This list can go on. In the previous part of this essay I outlined the possibilities that are on offer between hack and flak, including all of these and more. But what do politicians need to learn from this? I’d suggest three things:
- To continue to rely upon ‘flak’ – a defensive attempt to dictate the quality and pace of information that is available about public services – is unsustainable. The public trust it less now then they have ever done.
- Creating an effective feedback loop that isn’t monopolised by permanent officials can only be a good thing for politicians – it puts them back on the public’s side instead of forcing them to defend the indefensible
- Politicians have often been forced on the defensive because these information monopolies have become adept at defending their right to avoid interactivity. Challenging this resistance could become the defining feature of a government that seeks to challenge bureaucracy in pursuit of more efficient, effective and responsive public services.
And how can this resistance be challenged? A recent exercise by participation specialist Tim Davies identified fifty small obstacles that provide the excuses that many organisations think they need to justify a retreat from the interactive space. These barriers range from IT provision, training, and procurement norms through risk-management policies and management inflexibilities.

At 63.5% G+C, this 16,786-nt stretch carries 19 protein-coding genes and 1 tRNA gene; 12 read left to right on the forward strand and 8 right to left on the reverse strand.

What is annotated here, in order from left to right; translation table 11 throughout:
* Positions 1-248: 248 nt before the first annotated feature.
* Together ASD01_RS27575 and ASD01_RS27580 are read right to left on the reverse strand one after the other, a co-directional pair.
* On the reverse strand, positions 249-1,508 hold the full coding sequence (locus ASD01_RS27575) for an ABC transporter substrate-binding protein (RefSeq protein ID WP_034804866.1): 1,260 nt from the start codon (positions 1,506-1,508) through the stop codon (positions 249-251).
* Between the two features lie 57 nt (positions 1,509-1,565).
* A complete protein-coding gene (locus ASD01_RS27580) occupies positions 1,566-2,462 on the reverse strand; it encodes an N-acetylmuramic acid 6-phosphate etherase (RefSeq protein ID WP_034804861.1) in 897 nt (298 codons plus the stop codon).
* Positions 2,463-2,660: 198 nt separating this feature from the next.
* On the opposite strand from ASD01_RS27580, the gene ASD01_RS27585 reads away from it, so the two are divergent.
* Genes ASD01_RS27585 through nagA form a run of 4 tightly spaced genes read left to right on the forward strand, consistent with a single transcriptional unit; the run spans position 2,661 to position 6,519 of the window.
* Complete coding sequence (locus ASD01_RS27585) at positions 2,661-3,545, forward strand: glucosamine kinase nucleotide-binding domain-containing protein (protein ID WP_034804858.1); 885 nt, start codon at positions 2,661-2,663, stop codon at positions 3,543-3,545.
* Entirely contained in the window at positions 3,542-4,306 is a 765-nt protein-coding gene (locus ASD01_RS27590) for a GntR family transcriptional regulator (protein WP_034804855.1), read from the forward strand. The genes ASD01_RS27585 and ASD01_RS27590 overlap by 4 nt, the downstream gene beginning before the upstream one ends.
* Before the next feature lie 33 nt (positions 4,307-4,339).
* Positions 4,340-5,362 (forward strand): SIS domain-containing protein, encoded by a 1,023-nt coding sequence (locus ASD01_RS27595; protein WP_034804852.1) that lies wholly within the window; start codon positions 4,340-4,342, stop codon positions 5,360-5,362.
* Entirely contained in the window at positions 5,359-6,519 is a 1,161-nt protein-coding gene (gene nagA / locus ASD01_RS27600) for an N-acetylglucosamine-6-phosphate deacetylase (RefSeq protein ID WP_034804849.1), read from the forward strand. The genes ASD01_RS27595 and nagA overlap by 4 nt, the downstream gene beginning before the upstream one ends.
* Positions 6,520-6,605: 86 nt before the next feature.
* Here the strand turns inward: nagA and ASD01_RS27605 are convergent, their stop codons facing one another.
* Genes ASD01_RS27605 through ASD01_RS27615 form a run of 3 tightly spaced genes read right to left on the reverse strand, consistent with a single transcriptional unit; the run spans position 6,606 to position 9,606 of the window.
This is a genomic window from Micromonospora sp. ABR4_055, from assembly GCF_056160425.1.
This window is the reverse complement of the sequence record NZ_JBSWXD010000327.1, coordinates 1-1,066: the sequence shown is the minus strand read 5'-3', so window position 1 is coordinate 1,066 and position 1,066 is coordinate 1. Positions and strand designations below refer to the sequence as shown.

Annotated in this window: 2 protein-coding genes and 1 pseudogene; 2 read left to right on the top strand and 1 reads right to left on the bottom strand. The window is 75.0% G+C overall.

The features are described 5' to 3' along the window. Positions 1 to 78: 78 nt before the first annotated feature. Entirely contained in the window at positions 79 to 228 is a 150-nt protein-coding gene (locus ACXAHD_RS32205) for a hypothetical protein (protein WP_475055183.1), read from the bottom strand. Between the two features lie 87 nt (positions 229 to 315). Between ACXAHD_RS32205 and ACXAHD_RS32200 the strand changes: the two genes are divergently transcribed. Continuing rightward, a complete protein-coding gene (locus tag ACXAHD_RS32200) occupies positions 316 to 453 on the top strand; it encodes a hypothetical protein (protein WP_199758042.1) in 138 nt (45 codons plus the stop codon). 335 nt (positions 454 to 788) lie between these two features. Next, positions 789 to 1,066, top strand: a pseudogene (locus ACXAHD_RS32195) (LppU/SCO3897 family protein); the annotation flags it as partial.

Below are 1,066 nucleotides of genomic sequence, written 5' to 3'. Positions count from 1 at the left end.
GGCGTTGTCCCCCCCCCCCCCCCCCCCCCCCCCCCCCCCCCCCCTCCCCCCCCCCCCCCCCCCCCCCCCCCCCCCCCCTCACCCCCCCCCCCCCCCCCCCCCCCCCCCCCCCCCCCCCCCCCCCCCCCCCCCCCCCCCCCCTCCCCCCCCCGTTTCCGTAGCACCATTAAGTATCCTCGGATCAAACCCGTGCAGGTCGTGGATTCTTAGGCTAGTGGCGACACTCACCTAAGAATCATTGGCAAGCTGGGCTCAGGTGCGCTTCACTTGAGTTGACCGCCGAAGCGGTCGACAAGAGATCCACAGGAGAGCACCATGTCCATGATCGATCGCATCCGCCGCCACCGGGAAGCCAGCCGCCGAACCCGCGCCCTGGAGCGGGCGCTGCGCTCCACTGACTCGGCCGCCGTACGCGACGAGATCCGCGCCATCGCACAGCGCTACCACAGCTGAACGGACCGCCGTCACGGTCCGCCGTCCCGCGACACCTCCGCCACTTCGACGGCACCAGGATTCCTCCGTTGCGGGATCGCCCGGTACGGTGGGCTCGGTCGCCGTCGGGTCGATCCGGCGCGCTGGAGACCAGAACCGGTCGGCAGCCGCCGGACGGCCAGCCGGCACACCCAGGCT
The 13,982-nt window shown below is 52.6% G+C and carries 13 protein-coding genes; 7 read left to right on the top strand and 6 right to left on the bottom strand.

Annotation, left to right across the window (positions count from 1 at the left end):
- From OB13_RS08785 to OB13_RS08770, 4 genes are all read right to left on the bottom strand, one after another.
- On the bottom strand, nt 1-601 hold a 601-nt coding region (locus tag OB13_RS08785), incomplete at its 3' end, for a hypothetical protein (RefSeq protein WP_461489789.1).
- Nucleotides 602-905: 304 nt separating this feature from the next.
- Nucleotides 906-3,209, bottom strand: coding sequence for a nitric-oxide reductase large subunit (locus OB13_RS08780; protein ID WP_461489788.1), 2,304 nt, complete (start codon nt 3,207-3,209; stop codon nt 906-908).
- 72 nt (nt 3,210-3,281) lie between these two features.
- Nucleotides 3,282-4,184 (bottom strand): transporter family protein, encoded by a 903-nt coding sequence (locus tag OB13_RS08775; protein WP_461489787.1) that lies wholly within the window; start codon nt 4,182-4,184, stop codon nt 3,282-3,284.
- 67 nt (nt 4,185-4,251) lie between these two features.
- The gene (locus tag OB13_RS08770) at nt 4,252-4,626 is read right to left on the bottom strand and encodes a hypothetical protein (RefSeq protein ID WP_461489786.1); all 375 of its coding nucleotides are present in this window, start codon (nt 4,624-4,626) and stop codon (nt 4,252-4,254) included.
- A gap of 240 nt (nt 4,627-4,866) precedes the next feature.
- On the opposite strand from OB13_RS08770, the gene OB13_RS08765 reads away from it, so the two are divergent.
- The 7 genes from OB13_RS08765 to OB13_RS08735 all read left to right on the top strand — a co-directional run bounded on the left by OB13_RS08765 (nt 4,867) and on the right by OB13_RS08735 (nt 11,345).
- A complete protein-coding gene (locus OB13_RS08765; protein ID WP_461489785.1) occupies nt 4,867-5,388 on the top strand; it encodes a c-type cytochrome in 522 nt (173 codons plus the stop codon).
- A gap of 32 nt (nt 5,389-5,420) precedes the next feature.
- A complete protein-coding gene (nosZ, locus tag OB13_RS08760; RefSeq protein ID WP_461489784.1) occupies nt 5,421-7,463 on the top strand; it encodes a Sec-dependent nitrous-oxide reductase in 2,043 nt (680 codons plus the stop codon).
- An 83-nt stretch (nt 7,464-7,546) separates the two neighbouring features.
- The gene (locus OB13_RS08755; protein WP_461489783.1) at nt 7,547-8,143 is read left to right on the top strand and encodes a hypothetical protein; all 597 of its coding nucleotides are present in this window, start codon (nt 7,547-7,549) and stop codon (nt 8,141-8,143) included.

It is possible to challenge all fifty of these barriers, and Tim’s ‘Interactive Charter’ provides a framework that every politician could be urging upon the permanent officials who report to them.
This may be an opportunity for politicians more than it is a threat. If MPs can conscript the public into a crowdsourcing of the levels of scrutiny that bureaucrats in complex modern systems really need, it may expose the day-to-day activities of the permanent bureaucracy to the standards of transparency that we’re coming to demand from MPs.
Organisations and politicians as individuals need to think strategically about how they can benefit from trusting others to describe their services or positions. This isn’t easy and it won’t work if it’s done in an unmoderated way.
Tim Davies’ Interactive Charter identifies 50 small obstacles that stop organisations from interacting effectively, but it doesn’t deal with the biggest obstacles – the lack of buy-in and confidence from the people at the top – the ones who didn’t-get-where-I-am-today-by-Twittering.
But none of the potential benefits can be harvested if senior people feel insecure. Senior managers and politicians need help with understanding the possibilities. They also need to be able to develop the skill levels and confidence needed to take the first steps. This is a small step for an organisation to take. It’s a medium-sized one for an influential individual. But it could (should!) be fun – once you’ve got the hang of it.